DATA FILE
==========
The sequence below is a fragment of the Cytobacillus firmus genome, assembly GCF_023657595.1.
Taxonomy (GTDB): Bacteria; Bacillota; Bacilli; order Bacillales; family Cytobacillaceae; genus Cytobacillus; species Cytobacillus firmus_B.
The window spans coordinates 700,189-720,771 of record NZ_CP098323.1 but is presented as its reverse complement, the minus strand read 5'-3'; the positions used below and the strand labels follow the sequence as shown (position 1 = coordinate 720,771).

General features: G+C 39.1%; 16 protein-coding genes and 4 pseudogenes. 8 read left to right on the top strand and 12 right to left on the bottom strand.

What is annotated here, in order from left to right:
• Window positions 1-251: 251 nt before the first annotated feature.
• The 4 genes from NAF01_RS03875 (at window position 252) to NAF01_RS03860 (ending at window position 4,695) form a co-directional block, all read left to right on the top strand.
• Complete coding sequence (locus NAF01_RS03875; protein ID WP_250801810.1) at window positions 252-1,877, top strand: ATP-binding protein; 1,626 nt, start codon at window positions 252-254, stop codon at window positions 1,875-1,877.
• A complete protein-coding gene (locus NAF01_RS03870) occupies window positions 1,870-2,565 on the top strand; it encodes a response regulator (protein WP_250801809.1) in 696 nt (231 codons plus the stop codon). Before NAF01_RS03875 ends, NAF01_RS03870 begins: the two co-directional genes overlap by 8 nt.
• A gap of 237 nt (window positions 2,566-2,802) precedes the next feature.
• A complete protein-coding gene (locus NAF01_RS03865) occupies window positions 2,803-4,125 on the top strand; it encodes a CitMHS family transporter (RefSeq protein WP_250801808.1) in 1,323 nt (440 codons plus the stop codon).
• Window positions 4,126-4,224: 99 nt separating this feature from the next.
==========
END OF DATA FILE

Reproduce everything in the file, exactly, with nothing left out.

The sequence below is a fragment of the Cytobacillus firmus genome, assembly GCF_023657595.1.
Taxonomy (GTDB): Bacteria; Bacillota; Bacilli; order Bacillales; family Cytobacillaceae; genus Cytobacillus; species Cytobacillus firmus_B.
The window spans coordinates 700,189-720,771 of record NZ_CP098323.1 but is presented as its reverse complement, the minus strand read 5'-3'; the positions used below and the strand labels follow the sequence as shown (position 1 = coordinate 720,771).

General features: G+C 39.1%; 16 protein-coding genes and 4 pseudogenes. 8 read left to right on the top strand and 12 right to left on the bottom strand.

What is annotated here, in order from left to right:
• Window positions 1-251: 251 nt before the first annotated feature.
• The 4 genes from NAF01_RS03875 (at window position 252) to NAF01_RS03860 (ending at window position 4,695) form a co-directional block, all read left to right on the top strand.
• Complete coding sequence (locus NAF01_RS03875; protein ID WP_250801810.1) at window positions 252-1,877, top strand: ATP-binding protein; 1,626 nt, start codon at window positions 252-254, stop codon at window positions 1,875-1,877.
• A complete protein-coding gene (locus NAF01_RS03870) occupies window positions 1,870-2,565 on the top strand; it encodes a response regulator (protein WP_250801809.1) in 696 nt (231 codons plus the stop codon). Before NAF01_RS03875 ends, NAF01_RS03870 begins: the two co-directional genes overlap by 8 nt.
• A gap of 237 nt (window positions 2,566-2,802) precedes the next feature.
• A complete protein-coding gene (locus NAF01_RS03865) occupies window positions 2,803-4,125 on the top strand; it encodes a CitMHS family transporter (RefSeq protein WP_250801808.1) in 1,323 nt (440 codons plus the stop codon).
• Window positions 4,126-4,224: 99 nt separating this feature from the next.